Presidential Afterthoughts: Clinton's True Legacy

"We don't have a moment to lose."

So wrote the author of an op-ed in Sunday's New York Times whose tagline read simply "William Jefferson Clinton is the 42nd President." He used the space to put forth "a concrete set of challenges and recommendations" that he's sending to Congress -- what he called the "unfinished business of building One America." Well, why start so soon when you've got a whole five days left?

The President has clearly decided to spend his final days in office paying homage to all the things he did nothing about when he had the power to do almost anything.

Let's start with his call to "immediately reduce the disparity between crack and powder-cocaine sentences." That's a great idea -- maybe Clinton can just erase his own signature from the 1995 legislation that blocked the U.S. Sentencing Commission's proposal to implement this very reduction in crack and powder-cocaine disparities. As for his recognition that "we need to instill trust in our criminal justice system," did he feel this need before or after the prison population doubled to 2 million on his watch?

Both in the op-ed and at Democratic fund-raisers last week, Clinton has been questioning the outcome of the election. "By the time it was over," he said Thursday in Chicago, "our candidate had won the popular vote, and the only way they could win the election was to stop the voting in Florida."

Now, if he had chosen to speak out during the 36 days when the presidency hung in the balance, he might actually have had an impact. He could have used his bully pulpit passionately, daily, nightly, to drum up support for a hand recount across the state. Or he could have led a rally of citizens protesting the disenfranchisement of African Americans in Florida. But instead he was off in England, having tea with the queen.

When it mattered, he maintained an imperial silence. Now that it doesn't, he's Captain Courageous. Look at his exhaustive interview in November's Rolling Stone, where he poured his heart out about the failures of our drug policies as though he were just an innocent bystander. "There are tons of people in prison who are nonviolent offenders who have drug-related charges ... and too many of them are getting out ... without treatment, without education, without skills, without serious effort at job placement." How horrible -- someone should tell the President.

And in his last major foreign policy address, delivered in between farewell fetes in Great Britain, he opined: "With the Cold War over, no overriding struggle diverts us from aiding the survival of the hundreds of millions of people in the developing world struggling just to get by from day to day." When exactly did he notice that the Cold War was over? Because during his presidency, as he himself acknowledged, "inequality ... has increased in many nations." And he went further, insisting that "in a global information age, we can longer have the excuse of ignorance." Then what was his problem? Not enough access to power? Couldn't get the media's attention? Or was he just too busy attending fund-raising dinners?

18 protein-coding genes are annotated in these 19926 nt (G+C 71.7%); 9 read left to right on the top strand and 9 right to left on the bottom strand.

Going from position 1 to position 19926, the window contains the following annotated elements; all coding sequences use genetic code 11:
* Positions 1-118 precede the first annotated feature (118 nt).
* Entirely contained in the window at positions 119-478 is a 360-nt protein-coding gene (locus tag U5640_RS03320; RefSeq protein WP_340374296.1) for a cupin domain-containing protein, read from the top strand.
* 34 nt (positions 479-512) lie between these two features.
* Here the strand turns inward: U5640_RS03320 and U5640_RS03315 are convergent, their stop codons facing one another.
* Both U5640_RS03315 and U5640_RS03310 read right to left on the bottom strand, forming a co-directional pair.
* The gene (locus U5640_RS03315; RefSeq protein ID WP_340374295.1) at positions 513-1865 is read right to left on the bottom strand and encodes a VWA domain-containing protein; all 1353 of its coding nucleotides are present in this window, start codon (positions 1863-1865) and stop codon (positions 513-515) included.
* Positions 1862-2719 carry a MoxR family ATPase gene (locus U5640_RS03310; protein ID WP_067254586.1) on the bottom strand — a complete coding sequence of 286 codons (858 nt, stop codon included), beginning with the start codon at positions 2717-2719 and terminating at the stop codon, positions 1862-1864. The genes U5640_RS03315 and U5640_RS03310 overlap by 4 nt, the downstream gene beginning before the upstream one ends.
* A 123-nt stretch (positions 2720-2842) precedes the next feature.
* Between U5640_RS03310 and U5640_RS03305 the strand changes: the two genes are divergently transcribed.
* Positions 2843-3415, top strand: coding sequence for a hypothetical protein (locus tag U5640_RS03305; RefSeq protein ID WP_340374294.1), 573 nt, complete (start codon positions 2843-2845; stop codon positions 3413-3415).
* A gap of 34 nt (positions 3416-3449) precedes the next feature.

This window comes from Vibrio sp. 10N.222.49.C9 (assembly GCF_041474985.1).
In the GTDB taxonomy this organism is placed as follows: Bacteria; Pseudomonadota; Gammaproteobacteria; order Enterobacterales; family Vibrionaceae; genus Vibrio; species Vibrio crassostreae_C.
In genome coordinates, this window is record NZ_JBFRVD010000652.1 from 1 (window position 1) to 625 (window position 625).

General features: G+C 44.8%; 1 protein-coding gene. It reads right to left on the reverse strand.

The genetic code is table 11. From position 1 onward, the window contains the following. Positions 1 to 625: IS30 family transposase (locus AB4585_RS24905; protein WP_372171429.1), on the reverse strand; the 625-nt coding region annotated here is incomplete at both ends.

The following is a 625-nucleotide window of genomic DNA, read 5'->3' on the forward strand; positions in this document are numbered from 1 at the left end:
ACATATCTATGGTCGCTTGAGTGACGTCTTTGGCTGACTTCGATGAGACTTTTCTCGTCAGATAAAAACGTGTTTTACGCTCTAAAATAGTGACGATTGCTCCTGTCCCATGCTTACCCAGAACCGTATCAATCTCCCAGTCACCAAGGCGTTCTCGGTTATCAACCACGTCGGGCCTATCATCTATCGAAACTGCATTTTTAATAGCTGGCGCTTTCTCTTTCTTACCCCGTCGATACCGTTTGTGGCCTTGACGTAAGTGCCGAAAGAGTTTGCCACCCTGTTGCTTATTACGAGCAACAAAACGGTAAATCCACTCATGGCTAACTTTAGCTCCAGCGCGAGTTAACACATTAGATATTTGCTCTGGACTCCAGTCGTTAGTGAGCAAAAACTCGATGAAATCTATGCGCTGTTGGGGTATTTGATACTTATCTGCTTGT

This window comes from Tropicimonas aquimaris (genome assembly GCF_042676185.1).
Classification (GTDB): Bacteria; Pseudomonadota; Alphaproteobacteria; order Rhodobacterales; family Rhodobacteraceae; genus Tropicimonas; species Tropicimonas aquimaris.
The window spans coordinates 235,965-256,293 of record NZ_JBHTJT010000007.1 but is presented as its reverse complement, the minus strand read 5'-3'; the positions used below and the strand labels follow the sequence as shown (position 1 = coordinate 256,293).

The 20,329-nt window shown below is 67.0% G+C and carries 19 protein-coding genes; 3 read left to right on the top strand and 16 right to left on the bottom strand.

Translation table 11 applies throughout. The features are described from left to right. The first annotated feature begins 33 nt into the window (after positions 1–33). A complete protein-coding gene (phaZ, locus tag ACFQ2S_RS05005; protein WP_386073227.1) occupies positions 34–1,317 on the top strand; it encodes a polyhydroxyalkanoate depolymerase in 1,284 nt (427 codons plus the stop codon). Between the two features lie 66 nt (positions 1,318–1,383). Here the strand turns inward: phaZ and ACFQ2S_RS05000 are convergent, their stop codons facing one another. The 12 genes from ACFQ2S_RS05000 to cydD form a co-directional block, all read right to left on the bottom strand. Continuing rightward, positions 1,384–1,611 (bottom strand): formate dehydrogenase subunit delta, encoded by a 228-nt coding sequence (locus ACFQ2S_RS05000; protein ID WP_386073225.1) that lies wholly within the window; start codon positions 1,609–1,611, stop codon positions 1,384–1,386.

The President even dared to wax compassionate about the victims of what must surely be one of the most immoral policy decisions of his administration: siding with the pharmaceutical industry as the AIDS epidemic ravaged sub-Saharan Africa. "But we must not also forget," he solemnly intoned, "that the number one health crisis in the world today remains AIDS in Africa. We must do more in prevention, care, medications and the earliest possible development of an affordable vaccine." Noble sentiments. My only question is: Where was he when his vice President was spearheading what a 1999 State Department report to Congress described as "an assiduous, concerted campaign" to stop South Africa from making low-cost AIDS drugs available to its millions of infected victims?

He then went on to say that "the difference in what the world provides and what the world needs for treatment and prevention of AIDS, malaria and TB is $6 billion a year. Now that may seem like a great deal of money, but think about this: take America's fair share of closing that gap, $1.5 billion. That is about the same as our government spends every year on office supplies." Then how come this year's federal budget included just $150 million to help fight AIDS and other infectious diseases in Africa? Maybe we overspent on paper clips and toner and fell $1.35 billion short of our "fair share."

Over the last eight years, the President has let the good times roll, tailoring his priorities to the polls and hoarding his political capital as if he thinks it's redeemable for something when he leaves office. Now, in the sobering light of the morning after, he's taking stock of the suffering that was left unattended. It's as if while packing up the Oval Office he discovered a trove of his idealistic campaign speeches. Unfortunately, there seems to be a massive disconnect between the crises he bemoans and his role in allowing or even promoting them.


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